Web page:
Judges, attorneys, and family court counselors need to be trained in identifying personality disorders and how to treat them. Mostly, a corrective on-going relationship is needed — preferably with a counselor. However, they usually must be ordered into this because their belief systems include a life-time of denial and avoidance of self-reflection.
Some courts may order up to one year of counseling for parents, if: “(1) The dispute between the parents or between a parent and the child poses a substantial danger to the best interest of the child. [or] (2)The counseling is in the best interest of the child.” Even short-term counseling can help.
Therapists, in addition to being supportive, need to help clients challenge their own thinking: about their own role in the dispute; about the accuracy of their view of the other party; and about their high expectations of the court. Further, therapists should never form clinical opinions or write declarations about parties they haven’t interviewed.
Likewise, attorneys need to also challenge their clients’ thinking and not accept their declarations at face value. More time should be spent educating them to focus on negotiating solutions, rather than escalating blame. The court should make greater use of sanctions under Family Code Section 271 for parties and attorneys who refuse to negotiate and unnecessarily escalate the conflict and costs of litigation.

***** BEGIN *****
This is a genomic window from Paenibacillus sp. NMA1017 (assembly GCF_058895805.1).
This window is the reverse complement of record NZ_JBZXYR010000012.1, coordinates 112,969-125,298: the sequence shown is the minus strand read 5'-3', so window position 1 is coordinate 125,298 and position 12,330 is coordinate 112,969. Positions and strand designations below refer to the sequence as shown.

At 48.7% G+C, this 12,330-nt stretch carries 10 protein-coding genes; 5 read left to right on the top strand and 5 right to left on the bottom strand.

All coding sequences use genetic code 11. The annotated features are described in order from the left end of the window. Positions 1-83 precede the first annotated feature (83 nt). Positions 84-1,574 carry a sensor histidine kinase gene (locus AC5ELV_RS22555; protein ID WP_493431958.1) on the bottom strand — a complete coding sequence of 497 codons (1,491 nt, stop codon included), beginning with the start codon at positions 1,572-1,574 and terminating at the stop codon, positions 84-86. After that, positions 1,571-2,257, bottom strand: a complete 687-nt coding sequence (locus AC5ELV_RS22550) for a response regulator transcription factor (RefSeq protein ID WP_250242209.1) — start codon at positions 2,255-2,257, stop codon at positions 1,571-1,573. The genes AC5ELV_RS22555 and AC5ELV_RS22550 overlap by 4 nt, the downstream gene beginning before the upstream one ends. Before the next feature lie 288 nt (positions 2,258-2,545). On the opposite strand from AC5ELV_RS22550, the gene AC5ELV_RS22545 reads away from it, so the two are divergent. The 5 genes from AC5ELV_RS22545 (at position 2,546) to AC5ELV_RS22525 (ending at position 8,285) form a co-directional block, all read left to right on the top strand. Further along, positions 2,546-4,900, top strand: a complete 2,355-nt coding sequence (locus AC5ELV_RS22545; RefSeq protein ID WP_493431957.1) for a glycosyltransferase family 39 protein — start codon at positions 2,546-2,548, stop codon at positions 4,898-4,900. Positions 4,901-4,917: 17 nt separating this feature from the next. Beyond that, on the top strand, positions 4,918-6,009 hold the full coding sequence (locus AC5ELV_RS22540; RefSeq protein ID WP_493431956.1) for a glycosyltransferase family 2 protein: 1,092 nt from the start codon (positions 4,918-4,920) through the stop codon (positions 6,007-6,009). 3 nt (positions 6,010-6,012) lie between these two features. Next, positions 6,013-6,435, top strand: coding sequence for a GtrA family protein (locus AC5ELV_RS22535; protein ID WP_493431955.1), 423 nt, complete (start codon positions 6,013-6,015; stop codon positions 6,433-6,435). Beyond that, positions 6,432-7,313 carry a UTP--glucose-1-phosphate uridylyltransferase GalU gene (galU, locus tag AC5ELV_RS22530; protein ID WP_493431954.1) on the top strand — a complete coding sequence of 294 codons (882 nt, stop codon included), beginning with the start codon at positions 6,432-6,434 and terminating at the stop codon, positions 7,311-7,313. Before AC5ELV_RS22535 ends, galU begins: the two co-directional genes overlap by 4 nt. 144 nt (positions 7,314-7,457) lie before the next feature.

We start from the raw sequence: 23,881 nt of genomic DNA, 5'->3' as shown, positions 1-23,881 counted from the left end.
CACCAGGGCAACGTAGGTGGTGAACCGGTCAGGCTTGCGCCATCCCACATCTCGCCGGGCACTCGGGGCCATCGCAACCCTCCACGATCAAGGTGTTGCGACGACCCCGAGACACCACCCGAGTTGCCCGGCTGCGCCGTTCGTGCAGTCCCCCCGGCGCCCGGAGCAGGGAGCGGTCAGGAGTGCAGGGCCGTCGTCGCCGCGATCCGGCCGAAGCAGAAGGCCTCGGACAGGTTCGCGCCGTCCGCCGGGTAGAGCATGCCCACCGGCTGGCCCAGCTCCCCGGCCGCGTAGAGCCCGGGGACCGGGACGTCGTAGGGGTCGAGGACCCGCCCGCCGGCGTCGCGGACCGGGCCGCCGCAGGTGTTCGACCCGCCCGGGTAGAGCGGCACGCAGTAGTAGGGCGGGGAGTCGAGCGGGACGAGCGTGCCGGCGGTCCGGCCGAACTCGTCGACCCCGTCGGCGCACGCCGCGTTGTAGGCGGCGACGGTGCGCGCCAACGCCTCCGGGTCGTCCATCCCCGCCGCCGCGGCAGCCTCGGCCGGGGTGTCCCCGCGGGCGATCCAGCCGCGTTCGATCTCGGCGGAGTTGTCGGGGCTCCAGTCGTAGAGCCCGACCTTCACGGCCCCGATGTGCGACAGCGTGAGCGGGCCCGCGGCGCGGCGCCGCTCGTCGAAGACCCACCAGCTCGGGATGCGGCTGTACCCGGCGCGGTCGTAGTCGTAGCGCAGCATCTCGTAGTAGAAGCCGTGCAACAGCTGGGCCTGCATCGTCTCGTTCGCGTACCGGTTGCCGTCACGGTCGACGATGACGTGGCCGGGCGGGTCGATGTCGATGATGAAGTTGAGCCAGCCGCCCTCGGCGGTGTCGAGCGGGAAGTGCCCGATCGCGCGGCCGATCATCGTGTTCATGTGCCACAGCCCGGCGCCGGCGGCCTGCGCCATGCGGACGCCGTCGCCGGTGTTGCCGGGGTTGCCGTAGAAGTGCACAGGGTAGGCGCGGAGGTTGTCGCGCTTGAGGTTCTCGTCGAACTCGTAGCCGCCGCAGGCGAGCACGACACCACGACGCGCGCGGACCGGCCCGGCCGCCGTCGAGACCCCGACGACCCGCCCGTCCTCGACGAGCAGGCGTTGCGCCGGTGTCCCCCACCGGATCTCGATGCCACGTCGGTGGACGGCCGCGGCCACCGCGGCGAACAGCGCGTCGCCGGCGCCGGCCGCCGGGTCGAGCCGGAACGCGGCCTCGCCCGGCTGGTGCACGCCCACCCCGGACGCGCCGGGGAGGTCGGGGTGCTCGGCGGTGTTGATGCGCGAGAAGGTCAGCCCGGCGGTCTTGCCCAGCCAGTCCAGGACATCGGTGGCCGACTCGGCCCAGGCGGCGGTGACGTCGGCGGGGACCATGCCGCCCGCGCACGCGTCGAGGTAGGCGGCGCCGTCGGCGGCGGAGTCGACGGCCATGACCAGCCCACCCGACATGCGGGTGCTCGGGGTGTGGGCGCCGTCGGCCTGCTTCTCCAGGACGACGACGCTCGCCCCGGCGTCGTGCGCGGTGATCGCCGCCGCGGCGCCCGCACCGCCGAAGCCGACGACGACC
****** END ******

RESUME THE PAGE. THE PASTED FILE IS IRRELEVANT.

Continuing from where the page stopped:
The court must realize that the parties are often not equally at fault. One or both parties may have a personality disorder, but that does not necessarily mean both are offenders (violent, manipulative, or lying). A non-offending, dependent spouse may truly need the court’s assistance in dealing with the offender. The court should not be neutralized by mutual allegations without looking deeper. Otherwise, because of their personality style, the most offending party is often able to continue their offender behavior — either by matching the other’s true allegations for a neutral outcome, or by being the most skilled at briefly looking good and thereby receiving the court’s endorsement.
The court is in a unique position to motivate needed change in personal behavior. In highly contested cases, counseling or consequences should be ordered. Professionals and parties must work together to fully diagnose and treat each person’s underlying problems, rather than allowing the parties (and their advocates) to become absorbed in an endless adversarial process. Because their largest issues are internal, they will never be resolved in court.
Bill Eddy’s website is www.HighConflictInstitute.com.